Originally published in the North Central Chronicle on October 10, 2008.
This summer I worked at a Bible camp for the third straight year. (Don’t worry, we didn’t praise a likeness of George W. Bush like those crazies did in Jesus Camp did.) The theme for the summer was character. We studied the Book of James because each of its five chapters gives clear and direct advice on how to live a life with Christ-like character. I realized that even though Scripture is instruction for Christians, its lessons apply to everyone. The character qualities James lays out, if followed, make Christian teachings relevant to every person, religious or not.
Here are a few things I learned this summer that inform my character and broaden my understanding and appreciation of Jesus and of Christianity. It’s Spark Notes, Jesus-style.
Don’t play favorites. It’s what James, the brother of Jesus, calls the “Royal Law”: love your neighbor as yourself. The Law hammered in the importance of hospitality and loving your neighbors, but James, following Jesus’ lead, extended it further: you should love not only the neighbors you like or those who are well-off, but those who might not deserve love or get it very often.
This lesson relates directly to the parable of the Good Samaritan. Jesus, after telling the story, points out the contradiction of the two religious men who passed by the mugging victim on the road; he says they really didn’t love God if they didn’t help that man in need. The Good Samaritan, however, stopped and helped the man, quite possibly saving his life. This Samaritan, who to the Israelites back then would have been viewed as a second-class citizen, did right by God because he loved his neighbor even though he was considered an enemy. He didn’t play favorites.
The easiest place to play favorites is at home with family. Sibling rivalries and family turmoil can create the deepest divisions between people, but learning to love even the most self-centered or immature family member just as much as the others is the best way to live by the Royal Law.
Watch your mouth. “The tongue is a small part of the body,” writes James, “but it makes great boasts. Consider what a great forest is set on fire by a small spark.” Working with kids reveals just how true this is. In a heated moment, words can fly out uncontrollably and cause all sorts of lasting damage.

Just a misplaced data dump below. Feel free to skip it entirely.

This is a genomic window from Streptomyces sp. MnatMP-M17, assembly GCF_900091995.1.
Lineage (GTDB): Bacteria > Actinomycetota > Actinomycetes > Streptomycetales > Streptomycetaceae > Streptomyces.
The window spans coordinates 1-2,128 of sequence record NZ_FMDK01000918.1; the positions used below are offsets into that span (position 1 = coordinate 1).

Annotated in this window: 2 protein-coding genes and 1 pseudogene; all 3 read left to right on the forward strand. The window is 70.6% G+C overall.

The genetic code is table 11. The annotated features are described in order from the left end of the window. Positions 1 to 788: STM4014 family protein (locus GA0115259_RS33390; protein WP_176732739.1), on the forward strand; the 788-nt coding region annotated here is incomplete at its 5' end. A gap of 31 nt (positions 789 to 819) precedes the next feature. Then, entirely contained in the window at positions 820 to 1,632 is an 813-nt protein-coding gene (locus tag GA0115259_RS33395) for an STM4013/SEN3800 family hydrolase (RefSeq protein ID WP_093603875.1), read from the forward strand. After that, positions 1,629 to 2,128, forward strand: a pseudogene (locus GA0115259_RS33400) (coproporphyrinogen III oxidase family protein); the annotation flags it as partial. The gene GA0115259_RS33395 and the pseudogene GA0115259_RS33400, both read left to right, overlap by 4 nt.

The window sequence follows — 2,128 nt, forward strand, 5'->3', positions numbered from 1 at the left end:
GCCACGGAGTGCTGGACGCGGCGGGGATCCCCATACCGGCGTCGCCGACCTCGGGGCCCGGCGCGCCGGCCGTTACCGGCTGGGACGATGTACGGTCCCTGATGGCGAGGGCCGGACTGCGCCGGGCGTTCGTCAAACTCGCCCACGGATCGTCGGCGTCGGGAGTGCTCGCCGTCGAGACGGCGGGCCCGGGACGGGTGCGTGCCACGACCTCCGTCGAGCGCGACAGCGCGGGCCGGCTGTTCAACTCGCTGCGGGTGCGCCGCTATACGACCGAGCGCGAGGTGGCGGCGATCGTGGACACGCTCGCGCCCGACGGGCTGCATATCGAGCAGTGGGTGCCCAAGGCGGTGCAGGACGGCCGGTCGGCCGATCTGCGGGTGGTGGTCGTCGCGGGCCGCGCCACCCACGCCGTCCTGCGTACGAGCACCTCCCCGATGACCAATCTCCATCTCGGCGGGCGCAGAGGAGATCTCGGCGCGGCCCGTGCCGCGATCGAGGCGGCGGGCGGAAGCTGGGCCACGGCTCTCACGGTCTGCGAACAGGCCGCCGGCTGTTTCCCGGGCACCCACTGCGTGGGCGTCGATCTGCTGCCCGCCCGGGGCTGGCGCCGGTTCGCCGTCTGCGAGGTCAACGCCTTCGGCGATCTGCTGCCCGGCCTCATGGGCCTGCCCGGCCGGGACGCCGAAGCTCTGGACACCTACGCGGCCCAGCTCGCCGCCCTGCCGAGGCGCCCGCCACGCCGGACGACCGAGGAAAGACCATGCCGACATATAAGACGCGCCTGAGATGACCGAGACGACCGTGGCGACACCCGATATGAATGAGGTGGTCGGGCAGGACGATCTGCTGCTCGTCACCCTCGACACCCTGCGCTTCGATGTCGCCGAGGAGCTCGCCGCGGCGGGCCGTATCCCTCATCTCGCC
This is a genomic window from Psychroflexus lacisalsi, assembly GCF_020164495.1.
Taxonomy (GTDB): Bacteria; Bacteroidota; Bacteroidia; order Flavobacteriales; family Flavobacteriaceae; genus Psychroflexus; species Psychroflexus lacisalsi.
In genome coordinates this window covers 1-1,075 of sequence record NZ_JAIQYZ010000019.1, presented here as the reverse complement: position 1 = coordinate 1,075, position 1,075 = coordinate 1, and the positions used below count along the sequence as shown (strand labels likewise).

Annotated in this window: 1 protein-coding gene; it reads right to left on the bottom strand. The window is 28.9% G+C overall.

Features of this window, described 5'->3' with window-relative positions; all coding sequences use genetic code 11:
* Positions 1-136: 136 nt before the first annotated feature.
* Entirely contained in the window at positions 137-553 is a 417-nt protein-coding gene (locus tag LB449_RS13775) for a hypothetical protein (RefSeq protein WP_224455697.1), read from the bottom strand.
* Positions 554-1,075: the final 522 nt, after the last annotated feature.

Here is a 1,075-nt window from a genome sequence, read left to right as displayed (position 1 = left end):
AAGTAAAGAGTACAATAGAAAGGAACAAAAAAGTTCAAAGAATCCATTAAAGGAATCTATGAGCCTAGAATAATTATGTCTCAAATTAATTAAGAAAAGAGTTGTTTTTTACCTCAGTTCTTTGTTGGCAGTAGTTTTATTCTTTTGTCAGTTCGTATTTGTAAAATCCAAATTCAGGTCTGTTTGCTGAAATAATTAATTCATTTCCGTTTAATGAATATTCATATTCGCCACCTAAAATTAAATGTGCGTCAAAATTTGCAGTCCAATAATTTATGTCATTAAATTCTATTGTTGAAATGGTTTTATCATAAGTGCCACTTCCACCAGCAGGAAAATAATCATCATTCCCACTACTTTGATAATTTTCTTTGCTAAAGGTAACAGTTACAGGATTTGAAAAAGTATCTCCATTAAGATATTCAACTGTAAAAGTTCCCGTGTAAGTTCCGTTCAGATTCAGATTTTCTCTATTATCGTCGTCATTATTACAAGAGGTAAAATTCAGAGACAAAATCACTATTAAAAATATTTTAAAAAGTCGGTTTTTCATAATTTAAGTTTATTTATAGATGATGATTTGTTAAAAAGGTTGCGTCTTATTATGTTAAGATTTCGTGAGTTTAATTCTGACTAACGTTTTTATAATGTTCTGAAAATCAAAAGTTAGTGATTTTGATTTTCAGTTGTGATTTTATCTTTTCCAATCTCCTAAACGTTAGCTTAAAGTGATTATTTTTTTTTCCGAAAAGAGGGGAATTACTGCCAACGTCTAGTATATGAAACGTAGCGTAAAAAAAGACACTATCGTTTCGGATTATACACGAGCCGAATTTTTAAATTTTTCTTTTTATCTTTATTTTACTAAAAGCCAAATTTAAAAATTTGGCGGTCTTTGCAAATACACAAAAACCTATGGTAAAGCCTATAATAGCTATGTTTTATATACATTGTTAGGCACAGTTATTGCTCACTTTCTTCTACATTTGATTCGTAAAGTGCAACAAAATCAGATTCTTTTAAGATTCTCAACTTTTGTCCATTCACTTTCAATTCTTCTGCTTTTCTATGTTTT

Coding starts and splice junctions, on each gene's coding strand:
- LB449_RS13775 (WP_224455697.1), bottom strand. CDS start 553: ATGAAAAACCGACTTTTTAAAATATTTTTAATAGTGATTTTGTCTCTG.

But James insists that you can’t build a person up with your words one day and then tear him down the next: “Out of the same mouth come praise and cursing,” he writes. “This should not be. Can both fresh water and salt water flow from the same spring?” If you allow yourself the selfish indulgence of cursing someone out or spreading malicious gossip, you’ve already lost the battle.
Holding your tongue is not easy, but it is simple. When you come upon a situation that inspires in you a creative comeback or pointed slur, don’t say it. Just don’t. Stop, think, then don’t say a word. You may think the other person deserves what was coming to them, but chances are they don’t. If you forgive them and let it go, you win.
Be humble. James quotes a proverb when he writes: “God opposes the proud but gives grace to the humble.” Believing in God isn’t essential when it comes to humility. Sooner or later those who let pride be their guide will meet crash and burn, sometimes painfully. That’s why I love humility. It forces you to acknowledge that sometimes you can’t do things on your own, that you need to come to a place of spiritual, emotional, or physical brokenness before you can build yourself up again even better than before.
Humility is not putting yourself below others; it’s putting others above yourself. Jesus did this well. It’s a little harder, though, for the rest of us to get right. We all kind of suck at it, so there’s always room for improvement. Families are, again, a perfect practice field for this. Be willing to be a humble servant when you visit home: do chores without being asked or give a little sibling a ride somewhere without grumbling. It can be painful sometimes to elevate others above our own swollen egos, but doing so will be rewarding for you and appreciated by others.
Be patient. Along with humility, patience can be the hardest thing to learn and do well. But it is so very important to be patient. James explains: “See how the farmer waits for the land to yield its valuable crop and how patient he is for the autumn and spring rains. You too, be patient and stand firm.” James equates patience with standing firm, enduring hardship for the promise of something good.
In the original Greek, to “stand firm” is sterizo kardia, or “strengthen the heart.” So by persevering through the most obnoxious, maddening, kill-me-now-God moments, you are strengthening your heart and your resolve, allowing yourself more patience for the next time you need it.
I learned this first-hand every day at camp. Answering the same obvious question for the seventeenth time can wear on your very being, but by having patience and being kind in each response, I was strengthening my heart and modeling what good patience looks like. Sometimes I wasn’t very patient and wanted to wring the kids’ necks, but I got better. And that’s all it takes-the willingness to get better.
Let’s be real: this all sounds great, but we’re not saints. It would be much easier to not do these things, honestly. But I challenge you to challenge yourself, to check if your words and your actions are right. Not correct, but right. That’s the kind of reality check we all need.